This course takes people who use Perl a little and turns them into Perl programmers. Building on the foundations of our Introduction to Perl course it will take your Perl programming ability to the next level. This course will enable you to use Perl to tackle just about any problem.
The course comprises of lecture sessions and practical exercises.
This course is aimed at anyone who uses Perl occasionally but now wants to improve their knowledge of Perl in order to become a competent Perl programmer. In order to get the most out of this course, you should be comfortable writing simple Perl programs using loops, subroutines and CPAN modules. Our Introduction to Perl course provides an ideal background for this course, but we recommend a couple of months of using the skills learned from that course before attending this one.
After attending this course you will be able to:
- Write more complex Perl programs
- Make use of references in your Perl programs
- Reuse your Perl code in modules and classes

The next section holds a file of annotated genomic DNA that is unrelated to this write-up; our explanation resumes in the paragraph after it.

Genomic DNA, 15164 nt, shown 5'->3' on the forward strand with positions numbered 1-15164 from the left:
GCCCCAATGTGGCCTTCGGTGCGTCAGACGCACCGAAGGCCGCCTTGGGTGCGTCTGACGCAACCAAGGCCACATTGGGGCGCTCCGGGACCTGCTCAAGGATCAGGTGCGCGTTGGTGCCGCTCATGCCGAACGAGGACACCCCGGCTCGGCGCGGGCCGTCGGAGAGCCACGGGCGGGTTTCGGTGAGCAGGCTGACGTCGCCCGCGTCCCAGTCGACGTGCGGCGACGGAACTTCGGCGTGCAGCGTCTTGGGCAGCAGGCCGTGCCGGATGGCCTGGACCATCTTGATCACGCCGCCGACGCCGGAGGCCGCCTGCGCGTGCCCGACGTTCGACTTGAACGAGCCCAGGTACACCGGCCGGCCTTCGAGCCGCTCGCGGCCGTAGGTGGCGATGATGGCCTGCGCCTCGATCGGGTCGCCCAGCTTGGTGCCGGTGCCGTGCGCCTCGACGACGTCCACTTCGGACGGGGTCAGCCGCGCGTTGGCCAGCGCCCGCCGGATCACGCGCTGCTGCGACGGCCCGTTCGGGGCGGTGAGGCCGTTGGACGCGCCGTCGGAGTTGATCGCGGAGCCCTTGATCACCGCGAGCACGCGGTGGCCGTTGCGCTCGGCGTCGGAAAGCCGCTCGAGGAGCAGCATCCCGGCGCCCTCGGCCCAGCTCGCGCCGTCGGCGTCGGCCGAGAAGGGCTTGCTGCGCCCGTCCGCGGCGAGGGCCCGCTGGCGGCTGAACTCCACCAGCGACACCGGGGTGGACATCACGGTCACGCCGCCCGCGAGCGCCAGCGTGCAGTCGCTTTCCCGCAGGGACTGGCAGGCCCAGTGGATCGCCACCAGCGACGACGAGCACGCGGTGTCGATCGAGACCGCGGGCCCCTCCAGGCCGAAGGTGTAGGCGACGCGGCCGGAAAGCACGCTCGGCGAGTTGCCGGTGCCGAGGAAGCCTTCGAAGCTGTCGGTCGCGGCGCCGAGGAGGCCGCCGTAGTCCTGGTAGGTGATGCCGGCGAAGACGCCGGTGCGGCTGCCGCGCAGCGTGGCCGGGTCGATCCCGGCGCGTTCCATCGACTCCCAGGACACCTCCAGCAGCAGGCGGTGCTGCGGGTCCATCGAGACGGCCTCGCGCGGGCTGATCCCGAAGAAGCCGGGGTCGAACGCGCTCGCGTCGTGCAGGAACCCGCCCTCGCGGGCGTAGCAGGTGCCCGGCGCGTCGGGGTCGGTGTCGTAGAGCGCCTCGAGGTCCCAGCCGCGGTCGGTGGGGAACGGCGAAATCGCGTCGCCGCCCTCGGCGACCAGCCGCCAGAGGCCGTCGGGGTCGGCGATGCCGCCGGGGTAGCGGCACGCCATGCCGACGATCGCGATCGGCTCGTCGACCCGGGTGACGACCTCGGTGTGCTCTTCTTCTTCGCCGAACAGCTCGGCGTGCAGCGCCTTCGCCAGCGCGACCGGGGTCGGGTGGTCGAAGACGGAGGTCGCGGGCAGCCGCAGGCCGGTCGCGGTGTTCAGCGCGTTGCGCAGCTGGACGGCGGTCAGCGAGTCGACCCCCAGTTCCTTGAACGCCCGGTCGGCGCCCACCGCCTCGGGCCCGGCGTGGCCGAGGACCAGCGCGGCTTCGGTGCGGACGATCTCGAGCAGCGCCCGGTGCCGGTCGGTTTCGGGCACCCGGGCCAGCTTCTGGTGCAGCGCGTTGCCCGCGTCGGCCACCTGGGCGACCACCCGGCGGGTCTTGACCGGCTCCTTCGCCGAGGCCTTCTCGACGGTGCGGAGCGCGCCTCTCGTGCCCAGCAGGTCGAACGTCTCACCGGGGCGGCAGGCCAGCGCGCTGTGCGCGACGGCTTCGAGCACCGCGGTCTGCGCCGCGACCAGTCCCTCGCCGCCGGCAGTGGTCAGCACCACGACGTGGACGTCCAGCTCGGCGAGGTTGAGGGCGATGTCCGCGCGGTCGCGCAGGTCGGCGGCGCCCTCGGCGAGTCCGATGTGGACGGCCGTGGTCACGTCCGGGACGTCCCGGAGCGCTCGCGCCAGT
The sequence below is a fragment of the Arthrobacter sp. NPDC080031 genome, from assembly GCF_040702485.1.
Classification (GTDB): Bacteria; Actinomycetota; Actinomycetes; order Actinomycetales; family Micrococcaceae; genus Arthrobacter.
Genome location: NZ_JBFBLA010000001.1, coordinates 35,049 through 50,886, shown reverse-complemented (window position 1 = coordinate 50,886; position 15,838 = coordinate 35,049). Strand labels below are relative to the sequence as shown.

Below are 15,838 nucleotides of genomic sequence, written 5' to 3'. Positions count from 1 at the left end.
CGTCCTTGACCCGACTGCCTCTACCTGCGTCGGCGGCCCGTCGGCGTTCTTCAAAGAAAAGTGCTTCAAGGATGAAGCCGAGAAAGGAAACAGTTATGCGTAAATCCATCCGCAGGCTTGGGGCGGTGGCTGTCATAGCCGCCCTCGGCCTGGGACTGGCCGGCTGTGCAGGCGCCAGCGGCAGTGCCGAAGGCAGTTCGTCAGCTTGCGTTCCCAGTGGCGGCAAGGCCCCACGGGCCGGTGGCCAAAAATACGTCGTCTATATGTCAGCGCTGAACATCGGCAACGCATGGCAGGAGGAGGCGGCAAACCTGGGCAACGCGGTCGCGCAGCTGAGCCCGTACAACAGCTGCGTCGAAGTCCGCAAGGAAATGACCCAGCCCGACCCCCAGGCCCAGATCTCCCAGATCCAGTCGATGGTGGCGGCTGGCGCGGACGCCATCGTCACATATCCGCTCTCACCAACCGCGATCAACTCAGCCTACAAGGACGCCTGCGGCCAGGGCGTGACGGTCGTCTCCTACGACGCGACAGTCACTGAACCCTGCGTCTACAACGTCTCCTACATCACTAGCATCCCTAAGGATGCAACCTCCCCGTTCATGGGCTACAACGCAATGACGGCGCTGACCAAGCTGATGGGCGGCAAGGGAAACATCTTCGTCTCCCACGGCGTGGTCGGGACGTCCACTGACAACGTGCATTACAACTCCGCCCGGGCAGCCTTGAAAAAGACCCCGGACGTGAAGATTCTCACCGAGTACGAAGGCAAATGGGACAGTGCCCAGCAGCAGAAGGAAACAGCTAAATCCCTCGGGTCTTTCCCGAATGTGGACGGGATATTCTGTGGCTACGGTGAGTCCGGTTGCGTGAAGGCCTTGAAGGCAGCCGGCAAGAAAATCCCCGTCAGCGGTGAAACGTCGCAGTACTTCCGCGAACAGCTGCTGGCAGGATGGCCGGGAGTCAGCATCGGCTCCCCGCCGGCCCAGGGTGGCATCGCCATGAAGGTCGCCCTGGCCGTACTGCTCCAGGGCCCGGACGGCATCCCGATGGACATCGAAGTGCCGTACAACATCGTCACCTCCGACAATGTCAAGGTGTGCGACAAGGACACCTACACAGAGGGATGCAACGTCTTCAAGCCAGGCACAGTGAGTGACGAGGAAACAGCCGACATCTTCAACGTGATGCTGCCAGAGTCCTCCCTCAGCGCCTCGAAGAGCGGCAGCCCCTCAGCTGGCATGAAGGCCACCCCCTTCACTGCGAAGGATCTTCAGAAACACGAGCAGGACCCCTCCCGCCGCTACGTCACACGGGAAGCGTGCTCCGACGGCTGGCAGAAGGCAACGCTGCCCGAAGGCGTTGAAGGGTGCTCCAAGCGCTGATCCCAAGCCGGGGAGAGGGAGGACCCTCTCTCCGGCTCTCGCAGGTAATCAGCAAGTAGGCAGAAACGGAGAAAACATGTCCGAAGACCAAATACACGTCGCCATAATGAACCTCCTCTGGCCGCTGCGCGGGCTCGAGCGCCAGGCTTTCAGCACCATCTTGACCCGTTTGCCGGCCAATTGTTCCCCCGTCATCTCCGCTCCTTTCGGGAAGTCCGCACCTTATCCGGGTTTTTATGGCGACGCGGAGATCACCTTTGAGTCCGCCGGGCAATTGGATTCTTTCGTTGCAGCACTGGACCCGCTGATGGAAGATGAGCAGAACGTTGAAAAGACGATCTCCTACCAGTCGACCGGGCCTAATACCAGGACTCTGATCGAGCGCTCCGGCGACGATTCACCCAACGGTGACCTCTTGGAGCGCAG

- Test your Perl code
- Interact with databases from Perl programs
- Types of Variable
- Lexical and package variables
- “local” variables
- Strict and Warnings
- The coding safety net
- use strict
- use warnings
- What is a reference?
- Creating references
- Using references
- Parameter passing
- Complex data structures
- The sort function
- Sorting blocks and subroutines
- More efficient sorts
- Reusable Code
- Why write modules?
- A basic module
- How modules work
- Object Orientation
- What is object orientation?
- A simple object in Perl
- A brief introduction to Moose
- Why test code?
- Testing in Perl
- Perl’s standard testing framework
- The Test Anything Protocol
- Other testing modules
- Dates and Times
- Perl’s built-in date and time handling
- Date and time modules on CPAN
- Using DateTime.pm and friends
- Why use templates?
- DIY templating
- Templating on CPAN
- The Template Toolkit
- The template equation
- Simple example
- Why use databases?
- Introduction to DBI.pm
- Inserting, selecting, updating and deleting data
- Some efficiency considerations
- Introduction to Object Relational Mapping
- Further Information
- Web sites
- Mailing lists
- The Perl community
Dave Cross is a well known and much respected Perl author, instructor and consultant.
In 1998 Dave started london.pm which has grown to be one of the largest Perl Mongers groups in the world.
He nominally led the group until September 2001. Between August 2002 and June 2006 he was the Perl Mongers User Groups Co-ordinator for the Perl Foundation.
Dave is a regular speaker at Perl and Open Source conferences and is often invited to present tutorials alongside the main conference.
He is the author of "Data Munging with Perl" (Manning, 2001) and a co-author of "Perl Template Toolkit" (O'Reilly, 2003).